Provisions of the Maryland General Corporation Law and Our Articles of Incorporation and Bylaws
The Maryland General Corporation Law and our articles of incorporation and bylaws contain provisions that could make it more difficult for a potential acquiror to acquire us by means of a tender offer, proxy contest or otherwise. These provisions are expected to discourage certain coercive takeover practices and inadequate takeover bids and to encourage persons seeking to acquire control of us to negotiate first with our Board of Directors. We believe that the benefits of these provisions outweigh the potential disadvantages of discouraging any such acquisition proposals because, among other things, the negotiation of such proposals may improve their terms.
Election of Directors
Our bylaws provide that in uncontested elections, directors are elected by a majority of the votes cast in the election of directors, such that a nominee for director will be elected to the Board of Directors if the votes cast for such nominee's election exceed the votes cast against such nominee's election. In a contested election (i.e., the number of nominees exceeds the number of directors to be elected), directors would be elected by a plurality of the votes cast in such election. Pursuant to our corporate governance guidelines, incumbent directors must agree to tender their resignation if they fail to receive the required number of votes for re-election in a case where a majority voting standard is applied, and in such event the Nominating and Corporate Governance Committee of our Board of Directors will act on an expedited basis to determine whether to accept the director's resignation and will submit such recommendation for prompt consideration by the Board of Directors. These procedures are described in more detail in our Corporate Governance and Stock
Ownership Guidelines, which are available at http://mainstcapital.com under "Corporate Governance Governance Docs" in the "Investors" section of our website. Pursuant to our articles of incorporation and bylaws, our Board of Directors may amend the bylaws to alter the vote required to elect directors.
Number of Directors; Vacancies; Removal
Our articles of incorporation provide that the number of directors will be set only by the Board of Directors in accordance with our bylaws. Our bylaws provide that a majority of our entire Board of Directors may at any time increase or decrease the number of directors. However, unless the bylaws are amended, the number of directors may never be less than one or more than twelve. We have elected to be subject to the provision of Subtitle 8 of Title 3 of the Maryland General Corporation Law regarding the filling of vacancies on the Board of Directors. Accordingly, at such time, except as may be provided by the Board of Directors in setting the terms of any class or series of preferred stock, any and all vacancies on the Board of Directors may be filled only by the affirmative vote of a majority of the remaining directors in office, even if the remaining directors do not constitute a quorum, and any director elected to fill a vacancy shall serve for the remainder of the full term of the directorship in which the vacancy occurred and until a successor is elected and qualifies, subject to any applicable requirements of the 1940 Act. Our stockholders may remove a director, with or without cause, by the affirmative vote of a majority of all the votes entitled to be cast generally in the election of directors.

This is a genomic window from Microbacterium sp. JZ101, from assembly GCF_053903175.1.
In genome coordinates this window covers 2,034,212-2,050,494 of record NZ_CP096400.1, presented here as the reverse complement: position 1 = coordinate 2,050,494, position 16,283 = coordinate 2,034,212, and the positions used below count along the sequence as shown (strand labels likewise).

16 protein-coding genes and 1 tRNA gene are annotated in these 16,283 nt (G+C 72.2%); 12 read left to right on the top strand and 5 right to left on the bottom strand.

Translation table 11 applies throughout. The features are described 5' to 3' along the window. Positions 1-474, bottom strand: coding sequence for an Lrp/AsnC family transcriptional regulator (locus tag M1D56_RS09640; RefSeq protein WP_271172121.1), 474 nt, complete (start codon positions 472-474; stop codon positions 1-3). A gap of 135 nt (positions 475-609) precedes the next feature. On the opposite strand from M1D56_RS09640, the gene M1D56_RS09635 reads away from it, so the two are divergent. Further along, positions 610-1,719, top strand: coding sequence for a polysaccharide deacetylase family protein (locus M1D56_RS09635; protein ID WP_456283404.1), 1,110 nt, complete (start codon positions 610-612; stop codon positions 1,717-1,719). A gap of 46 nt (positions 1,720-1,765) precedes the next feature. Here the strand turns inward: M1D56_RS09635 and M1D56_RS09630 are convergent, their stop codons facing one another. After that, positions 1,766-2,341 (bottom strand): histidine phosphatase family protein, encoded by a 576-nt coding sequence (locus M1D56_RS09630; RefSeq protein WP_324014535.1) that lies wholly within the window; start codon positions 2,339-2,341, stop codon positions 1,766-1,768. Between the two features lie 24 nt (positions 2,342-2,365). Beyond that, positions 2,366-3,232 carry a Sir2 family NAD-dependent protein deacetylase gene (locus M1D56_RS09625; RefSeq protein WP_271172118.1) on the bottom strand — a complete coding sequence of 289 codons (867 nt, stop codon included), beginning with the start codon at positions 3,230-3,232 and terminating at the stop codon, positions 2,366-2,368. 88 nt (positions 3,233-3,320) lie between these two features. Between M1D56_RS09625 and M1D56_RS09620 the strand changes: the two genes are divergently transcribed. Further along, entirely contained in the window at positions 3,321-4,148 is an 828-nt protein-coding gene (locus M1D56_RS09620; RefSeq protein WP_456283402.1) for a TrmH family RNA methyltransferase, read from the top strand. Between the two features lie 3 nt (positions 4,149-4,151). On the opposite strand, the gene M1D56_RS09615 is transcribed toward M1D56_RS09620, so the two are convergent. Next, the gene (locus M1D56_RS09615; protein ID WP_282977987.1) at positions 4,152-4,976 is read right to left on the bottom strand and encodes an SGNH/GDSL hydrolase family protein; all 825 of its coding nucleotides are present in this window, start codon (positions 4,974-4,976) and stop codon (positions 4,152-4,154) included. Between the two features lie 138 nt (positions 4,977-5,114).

Action by Stockholders
Under the Maryland General Corporation Law, stockholder action may be taken only at an annual or special meeting of stockholders or by unanimous consent in lieu of a meeting (unless the articles of incorporation provide for stockholder action by less than unanimous written consent, which our articles of incorporation do not). These provisions, combined with the requirements of our bylaws regarding the calling of a stockholder-requested special meeting of stockholders discussed below, may have the effect of delaying consideration of a stockholder proposal until the next annual meeting.
Advance Notice Provisions for Stockholder Nominations and Stockholder Proposals
Our bylaws provide that with respect to an annual meeting of stockholders, nominations of persons for election to the Board of Directors and the proposal of business to be considered by stockholders may be made only (1) pursuant to our notice of the meeting, (2) by the Board of Directors or (3) by a stockholder who is entitled to vote at the meeting and who has complied with the advance notice procedures of the bylaws. With respect to special meetings of stockholders, only the business specified in our notice of the meeting may be brought before the meeting. Nominations of persons for election to the Board of Directors at a special meeting may be made only (1) pursuant to our notice of the meeting, (2) by the Board of Directors or (3) provided that the Board of Directors has determined that directors will be elected at the meeting, by a stockholder who is entitled to vote at the meeting and who has complied with the advance notice provisions of the bylaws.